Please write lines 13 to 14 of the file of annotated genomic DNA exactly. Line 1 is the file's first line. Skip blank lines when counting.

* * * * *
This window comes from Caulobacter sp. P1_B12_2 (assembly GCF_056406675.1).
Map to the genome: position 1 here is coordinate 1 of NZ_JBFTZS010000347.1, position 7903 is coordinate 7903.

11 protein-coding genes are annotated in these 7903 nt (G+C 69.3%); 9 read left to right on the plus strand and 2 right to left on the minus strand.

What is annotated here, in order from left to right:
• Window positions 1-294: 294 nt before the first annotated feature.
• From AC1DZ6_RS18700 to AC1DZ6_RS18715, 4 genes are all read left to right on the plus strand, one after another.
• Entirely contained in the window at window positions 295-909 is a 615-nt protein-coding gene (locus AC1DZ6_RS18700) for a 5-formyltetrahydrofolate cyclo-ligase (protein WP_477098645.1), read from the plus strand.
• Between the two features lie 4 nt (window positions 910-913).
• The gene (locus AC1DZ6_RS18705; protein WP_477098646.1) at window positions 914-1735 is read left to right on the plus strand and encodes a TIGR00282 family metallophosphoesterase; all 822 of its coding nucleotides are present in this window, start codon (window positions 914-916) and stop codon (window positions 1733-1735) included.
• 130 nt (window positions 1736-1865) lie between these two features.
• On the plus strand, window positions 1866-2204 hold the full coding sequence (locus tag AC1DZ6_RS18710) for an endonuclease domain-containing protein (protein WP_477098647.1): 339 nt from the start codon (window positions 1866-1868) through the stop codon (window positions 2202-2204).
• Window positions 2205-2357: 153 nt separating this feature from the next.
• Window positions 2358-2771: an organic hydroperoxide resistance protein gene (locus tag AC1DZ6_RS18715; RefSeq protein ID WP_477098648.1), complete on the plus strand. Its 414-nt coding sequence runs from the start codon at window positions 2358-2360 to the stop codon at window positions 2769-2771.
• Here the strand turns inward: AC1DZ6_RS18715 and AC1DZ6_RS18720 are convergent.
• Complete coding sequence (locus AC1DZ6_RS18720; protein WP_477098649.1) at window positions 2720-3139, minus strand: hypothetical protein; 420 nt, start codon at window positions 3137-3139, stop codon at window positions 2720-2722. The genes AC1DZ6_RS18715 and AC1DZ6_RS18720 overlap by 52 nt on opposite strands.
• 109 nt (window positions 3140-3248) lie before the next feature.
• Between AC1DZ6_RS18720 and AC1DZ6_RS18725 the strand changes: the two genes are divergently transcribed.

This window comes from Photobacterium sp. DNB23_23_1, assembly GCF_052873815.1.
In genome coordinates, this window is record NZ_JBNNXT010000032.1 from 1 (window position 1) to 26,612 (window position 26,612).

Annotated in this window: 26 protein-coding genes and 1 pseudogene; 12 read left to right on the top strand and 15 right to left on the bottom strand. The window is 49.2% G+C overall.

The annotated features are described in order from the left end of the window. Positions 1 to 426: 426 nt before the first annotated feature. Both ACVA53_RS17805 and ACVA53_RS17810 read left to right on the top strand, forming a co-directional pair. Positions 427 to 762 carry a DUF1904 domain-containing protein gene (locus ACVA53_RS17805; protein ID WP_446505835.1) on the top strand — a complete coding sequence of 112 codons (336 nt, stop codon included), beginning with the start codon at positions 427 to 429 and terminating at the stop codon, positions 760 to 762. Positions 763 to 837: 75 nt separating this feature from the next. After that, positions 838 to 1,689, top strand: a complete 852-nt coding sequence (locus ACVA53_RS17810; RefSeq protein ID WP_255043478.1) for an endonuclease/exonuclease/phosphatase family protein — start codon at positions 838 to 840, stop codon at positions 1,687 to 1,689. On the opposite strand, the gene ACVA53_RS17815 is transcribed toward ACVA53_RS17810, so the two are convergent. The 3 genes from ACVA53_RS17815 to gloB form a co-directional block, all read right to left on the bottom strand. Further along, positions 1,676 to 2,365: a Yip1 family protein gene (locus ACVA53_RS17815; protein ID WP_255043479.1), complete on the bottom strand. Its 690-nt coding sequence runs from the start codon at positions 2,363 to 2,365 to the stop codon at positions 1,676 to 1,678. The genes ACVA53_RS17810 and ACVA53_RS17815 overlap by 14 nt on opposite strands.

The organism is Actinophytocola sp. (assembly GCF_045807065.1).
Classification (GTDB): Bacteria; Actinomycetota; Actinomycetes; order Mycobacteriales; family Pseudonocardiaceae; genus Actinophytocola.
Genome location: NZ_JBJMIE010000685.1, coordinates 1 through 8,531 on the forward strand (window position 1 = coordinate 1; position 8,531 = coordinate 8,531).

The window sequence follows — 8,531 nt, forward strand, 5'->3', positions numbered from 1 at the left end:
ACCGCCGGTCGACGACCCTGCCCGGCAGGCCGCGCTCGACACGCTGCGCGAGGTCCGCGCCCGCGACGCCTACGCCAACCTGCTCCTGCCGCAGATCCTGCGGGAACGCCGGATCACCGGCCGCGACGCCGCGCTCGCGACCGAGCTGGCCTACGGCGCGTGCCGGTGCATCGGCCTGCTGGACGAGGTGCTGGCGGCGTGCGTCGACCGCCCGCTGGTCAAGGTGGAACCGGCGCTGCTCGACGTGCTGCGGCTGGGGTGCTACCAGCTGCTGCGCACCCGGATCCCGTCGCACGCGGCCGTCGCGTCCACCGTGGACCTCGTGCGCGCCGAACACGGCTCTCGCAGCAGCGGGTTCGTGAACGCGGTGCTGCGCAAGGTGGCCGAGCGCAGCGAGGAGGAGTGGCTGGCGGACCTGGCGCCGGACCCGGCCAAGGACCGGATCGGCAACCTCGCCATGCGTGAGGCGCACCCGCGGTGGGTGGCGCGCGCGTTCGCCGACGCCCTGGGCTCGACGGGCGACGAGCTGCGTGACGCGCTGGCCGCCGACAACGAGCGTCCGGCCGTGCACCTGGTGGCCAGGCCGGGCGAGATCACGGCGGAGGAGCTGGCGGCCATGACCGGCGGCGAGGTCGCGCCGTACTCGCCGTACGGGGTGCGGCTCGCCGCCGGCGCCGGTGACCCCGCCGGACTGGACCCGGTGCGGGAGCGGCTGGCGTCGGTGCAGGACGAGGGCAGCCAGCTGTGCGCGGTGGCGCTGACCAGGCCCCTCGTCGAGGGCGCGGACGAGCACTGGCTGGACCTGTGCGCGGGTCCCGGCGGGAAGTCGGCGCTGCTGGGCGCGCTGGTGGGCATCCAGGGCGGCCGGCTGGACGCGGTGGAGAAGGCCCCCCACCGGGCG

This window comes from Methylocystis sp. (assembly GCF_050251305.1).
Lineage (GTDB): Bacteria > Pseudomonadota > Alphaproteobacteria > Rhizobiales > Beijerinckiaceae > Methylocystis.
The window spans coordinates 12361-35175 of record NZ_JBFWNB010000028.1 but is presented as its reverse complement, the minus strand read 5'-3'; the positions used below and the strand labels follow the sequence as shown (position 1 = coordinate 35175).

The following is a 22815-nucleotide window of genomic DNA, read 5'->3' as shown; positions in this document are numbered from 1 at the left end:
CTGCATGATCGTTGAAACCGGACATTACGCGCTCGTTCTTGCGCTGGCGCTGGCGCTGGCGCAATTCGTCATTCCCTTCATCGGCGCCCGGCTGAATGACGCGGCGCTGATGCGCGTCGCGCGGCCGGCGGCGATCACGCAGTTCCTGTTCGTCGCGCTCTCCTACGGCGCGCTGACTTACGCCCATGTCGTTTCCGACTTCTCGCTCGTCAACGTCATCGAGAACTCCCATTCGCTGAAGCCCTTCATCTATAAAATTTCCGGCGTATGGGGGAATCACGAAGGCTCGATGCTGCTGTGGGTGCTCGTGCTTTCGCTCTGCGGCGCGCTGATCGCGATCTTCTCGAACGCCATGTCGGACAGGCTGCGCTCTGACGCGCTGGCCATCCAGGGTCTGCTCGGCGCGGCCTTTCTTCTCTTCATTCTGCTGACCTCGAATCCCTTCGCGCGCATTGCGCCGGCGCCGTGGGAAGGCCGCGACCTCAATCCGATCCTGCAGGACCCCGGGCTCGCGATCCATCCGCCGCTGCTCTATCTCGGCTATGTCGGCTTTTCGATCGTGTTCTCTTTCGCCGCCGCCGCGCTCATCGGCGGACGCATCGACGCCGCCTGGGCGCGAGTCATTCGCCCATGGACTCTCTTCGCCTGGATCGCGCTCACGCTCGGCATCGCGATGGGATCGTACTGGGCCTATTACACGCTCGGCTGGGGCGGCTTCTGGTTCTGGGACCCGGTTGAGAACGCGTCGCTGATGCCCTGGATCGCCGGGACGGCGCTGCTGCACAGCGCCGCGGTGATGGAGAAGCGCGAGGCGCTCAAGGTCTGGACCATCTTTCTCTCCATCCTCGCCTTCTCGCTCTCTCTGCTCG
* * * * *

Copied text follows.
• Window positions 2358-2771: an organic hydroperoxide resistance protein gene (locus tag AC1DZ6_RS18715; RefSeq protein ID WP_477098648.1), complete on the plus strand. Its 414-nt coding sequence runs from the start codon at window positions 2358-2360 to the stop codon at window positions 2769-2771.
• Here the strand turns inward: AC1DZ6_RS18715 and AC1DZ6_RS18720 are convergent.